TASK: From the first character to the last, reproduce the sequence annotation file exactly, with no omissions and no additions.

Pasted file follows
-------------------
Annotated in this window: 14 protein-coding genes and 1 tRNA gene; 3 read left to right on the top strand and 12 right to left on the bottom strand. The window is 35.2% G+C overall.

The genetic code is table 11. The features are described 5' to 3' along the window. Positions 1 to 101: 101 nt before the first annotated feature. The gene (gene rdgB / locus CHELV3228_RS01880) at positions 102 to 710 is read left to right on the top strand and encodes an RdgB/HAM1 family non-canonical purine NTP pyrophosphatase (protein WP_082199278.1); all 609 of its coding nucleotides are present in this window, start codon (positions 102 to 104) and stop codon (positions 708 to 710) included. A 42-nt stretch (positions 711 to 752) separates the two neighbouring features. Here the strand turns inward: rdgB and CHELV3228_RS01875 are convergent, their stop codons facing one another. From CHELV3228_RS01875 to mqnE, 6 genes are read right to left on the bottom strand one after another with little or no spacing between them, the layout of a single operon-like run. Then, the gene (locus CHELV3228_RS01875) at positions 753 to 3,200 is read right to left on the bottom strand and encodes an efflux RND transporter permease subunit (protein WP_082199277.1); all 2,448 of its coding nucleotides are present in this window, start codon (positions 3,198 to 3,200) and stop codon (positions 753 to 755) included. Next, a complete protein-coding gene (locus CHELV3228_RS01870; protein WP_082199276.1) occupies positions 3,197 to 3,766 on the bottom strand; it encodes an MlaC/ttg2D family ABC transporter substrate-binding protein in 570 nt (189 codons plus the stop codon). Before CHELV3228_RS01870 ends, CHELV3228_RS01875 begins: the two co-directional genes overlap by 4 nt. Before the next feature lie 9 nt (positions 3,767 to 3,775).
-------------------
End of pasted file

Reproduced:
Annotated in this window: 14 protein-coding genes and 1 tRNA gene; 3 read left to right on the top strand and 12 right to left on the bottom strand. The window is 35.2% G+C overall.

The genetic code is table 11. The features are described 5' to 3' along the window. Positions 1 to 101: 101 nt before the first annotated feature. The gene (gene rdgB / locus CHELV3228_RS01880) at positions 102 to 710 is read left to right on the top strand and encodes an RdgB/HAM1 family non-canonical purine NTP pyrophosphatase (protein WP_082199278.1); all 609 of its coding nucleotides are present in this window, start codon (positions 102 to 104) and stop codon (positions 708 to 710) included. A 42-nt stretch (positions 711 to 752) separates the two neighbouring features. Here the strand turns inward: rdgB and CHELV3228_RS01875 are convergent, their stop codons facing one another. From CHELV3228_RS01875 to mqnE, 6 genes are read right to left on the bottom strand one after another with little or no spacing between them, the layout of a single operon-like run. Then, the gene (locus CHELV3228_RS01875) at positions 753 to 3,200 is read right to left on the bottom strand and encodes an efflux RND transporter permease subunit (protein WP_082199277.1); all 2,448 of its coding nucleotides are present in this window, start codon (positions 3,198 to 3,200) and stop codon (positions 753 to 755) included. Next, a complete protein-coding gene (locus CHELV3228_RS01870; protein WP_082199276.1) occupies positions 3,197 to 3,766 on the bottom strand; it encodes an MlaC/ttg2D family ABC transporter substrate-binding protein in 570 nt (189 codons plus the stop codon). Before CHELV3228_RS01870 ends, CHELV3228_RS01875 begins: the two co-directional genes overlap by 4 nt. Before the next feature lie 9 nt (positions 3,767 to 3,775).